Developing web applications is a little like learning how to ollie a skateboard. You try, and try, and try. Then you try again.
And then something clicks. You land the trick. But you don’t understand why.
This has been my experience writing code. I know what I want to do, and through brute force I hammer away at a solution until something works.
But why does it work? That’s where Stack Overflow and it’s wonderful community comes in.
This trifecta led me into higher-level development languages like Python, and the wonderful framework Django a few years ago.
Perhaps it’s my tenacious journalist attitude that keeps my head beating against the wall in an attempt to solve problems. Whatever it is, I’m thankful there exists helpful communities on the web.
Stack Overflow is a question and answer website where developers of any language can pose a mud-pit scenario from which they can’t seem to escape. If the question is well-crafted, and tagged appropriately, answers glom like flies on cow pies, sometimes in less than 30 minutes.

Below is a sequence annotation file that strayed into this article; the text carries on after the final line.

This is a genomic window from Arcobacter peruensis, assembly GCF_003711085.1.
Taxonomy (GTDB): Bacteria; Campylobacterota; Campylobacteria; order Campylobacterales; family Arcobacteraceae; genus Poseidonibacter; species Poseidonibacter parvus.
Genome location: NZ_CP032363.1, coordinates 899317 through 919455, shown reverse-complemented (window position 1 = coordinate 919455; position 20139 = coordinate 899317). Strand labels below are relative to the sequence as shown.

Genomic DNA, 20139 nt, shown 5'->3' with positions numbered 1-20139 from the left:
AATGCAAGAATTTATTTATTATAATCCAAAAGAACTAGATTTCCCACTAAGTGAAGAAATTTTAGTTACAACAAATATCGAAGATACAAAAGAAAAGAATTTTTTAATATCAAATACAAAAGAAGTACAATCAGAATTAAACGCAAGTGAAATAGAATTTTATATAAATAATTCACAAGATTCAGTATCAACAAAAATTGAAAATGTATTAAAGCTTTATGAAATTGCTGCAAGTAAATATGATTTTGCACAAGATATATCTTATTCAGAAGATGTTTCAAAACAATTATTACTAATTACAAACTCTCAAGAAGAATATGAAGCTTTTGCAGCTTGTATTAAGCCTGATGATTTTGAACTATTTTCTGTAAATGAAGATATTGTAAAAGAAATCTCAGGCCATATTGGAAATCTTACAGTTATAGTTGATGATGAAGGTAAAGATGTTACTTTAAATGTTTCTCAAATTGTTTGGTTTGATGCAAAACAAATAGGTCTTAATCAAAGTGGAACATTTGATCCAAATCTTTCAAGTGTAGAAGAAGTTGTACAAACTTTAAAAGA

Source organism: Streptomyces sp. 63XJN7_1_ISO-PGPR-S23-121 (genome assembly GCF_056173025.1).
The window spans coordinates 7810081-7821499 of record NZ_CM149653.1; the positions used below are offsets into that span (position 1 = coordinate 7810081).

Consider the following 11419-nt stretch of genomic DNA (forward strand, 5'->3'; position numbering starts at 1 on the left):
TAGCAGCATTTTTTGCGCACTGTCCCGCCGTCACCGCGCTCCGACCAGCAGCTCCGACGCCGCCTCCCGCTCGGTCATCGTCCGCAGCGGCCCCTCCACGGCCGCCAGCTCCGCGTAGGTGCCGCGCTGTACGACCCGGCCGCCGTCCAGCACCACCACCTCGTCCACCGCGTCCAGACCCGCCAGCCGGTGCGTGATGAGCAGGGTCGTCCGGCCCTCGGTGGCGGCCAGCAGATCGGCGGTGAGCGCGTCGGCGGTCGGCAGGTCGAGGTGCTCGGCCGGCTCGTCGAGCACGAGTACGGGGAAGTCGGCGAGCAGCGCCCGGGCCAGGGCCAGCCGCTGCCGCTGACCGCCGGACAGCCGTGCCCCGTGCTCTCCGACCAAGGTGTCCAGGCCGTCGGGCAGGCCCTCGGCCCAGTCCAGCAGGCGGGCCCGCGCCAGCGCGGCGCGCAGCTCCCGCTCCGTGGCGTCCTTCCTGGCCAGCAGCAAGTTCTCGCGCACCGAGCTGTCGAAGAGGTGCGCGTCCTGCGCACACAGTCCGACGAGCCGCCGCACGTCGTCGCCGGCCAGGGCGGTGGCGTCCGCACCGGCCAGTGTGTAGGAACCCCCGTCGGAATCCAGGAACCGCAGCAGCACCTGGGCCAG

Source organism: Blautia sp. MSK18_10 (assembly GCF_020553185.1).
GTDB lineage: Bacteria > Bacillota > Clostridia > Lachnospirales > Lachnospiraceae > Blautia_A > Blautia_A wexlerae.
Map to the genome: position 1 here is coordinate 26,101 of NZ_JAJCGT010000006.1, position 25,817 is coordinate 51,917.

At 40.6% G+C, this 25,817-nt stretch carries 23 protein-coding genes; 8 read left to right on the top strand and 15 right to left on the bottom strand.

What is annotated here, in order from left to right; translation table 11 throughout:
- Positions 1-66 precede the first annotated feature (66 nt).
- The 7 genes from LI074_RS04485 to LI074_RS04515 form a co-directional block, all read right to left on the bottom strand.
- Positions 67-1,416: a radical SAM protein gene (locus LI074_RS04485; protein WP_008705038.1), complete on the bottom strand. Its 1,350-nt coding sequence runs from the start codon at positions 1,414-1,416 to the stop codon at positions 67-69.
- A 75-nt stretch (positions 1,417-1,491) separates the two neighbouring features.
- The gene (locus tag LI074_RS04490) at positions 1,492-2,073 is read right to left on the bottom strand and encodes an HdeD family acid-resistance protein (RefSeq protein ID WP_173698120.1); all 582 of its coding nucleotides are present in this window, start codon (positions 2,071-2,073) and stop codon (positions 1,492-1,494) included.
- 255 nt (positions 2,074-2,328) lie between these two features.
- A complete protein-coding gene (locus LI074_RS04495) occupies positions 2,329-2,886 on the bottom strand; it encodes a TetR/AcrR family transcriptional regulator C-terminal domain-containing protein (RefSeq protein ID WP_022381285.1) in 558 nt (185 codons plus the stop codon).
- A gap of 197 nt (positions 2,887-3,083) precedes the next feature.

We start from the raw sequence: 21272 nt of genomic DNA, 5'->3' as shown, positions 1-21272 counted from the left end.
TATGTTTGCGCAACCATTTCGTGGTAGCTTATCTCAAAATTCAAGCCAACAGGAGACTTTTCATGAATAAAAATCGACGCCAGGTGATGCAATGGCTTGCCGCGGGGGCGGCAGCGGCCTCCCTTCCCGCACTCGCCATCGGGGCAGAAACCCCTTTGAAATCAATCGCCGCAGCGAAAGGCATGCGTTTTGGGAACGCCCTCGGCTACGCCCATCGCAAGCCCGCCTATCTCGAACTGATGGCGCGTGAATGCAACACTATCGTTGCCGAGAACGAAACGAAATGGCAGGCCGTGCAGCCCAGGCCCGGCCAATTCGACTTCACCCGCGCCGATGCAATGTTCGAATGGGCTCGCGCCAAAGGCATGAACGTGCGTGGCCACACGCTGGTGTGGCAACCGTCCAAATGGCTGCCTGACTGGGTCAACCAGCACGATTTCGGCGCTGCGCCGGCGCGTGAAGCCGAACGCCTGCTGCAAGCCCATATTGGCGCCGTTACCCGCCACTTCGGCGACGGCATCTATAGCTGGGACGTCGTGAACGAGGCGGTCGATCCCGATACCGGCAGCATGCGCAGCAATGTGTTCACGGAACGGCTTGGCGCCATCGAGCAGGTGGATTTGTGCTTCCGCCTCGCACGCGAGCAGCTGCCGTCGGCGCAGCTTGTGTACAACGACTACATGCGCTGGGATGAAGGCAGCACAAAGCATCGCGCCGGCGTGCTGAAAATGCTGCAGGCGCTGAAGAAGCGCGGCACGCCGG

But there’s a twist to this time-tested formula: The user posing the question, and the community at large, determines what answer is ultimately correct.
Noobs earn points by participating in discussions, posing questions and more. This enables them to vote up answers and interact further. Experts can even parley their points into jobs offers.
By using a game mechanics, Stack Overflow culls the riffraff and sets up competition between dedicated users.
Whatever it is, it sure helps me break through some damn-tough (for me) problems.
And bonus: Stack Overflow QA are highly ranked in Google search results. In fact, they’re often listed just after the official docs.
I’m still a rookie with only six questions and 63 points to my name. But I’m sold on this invaluable resource for web developers of any skill level.
Have you used Stack Overflow or another resource for blasting through roadblocks with your code? Tell me about it in the comments.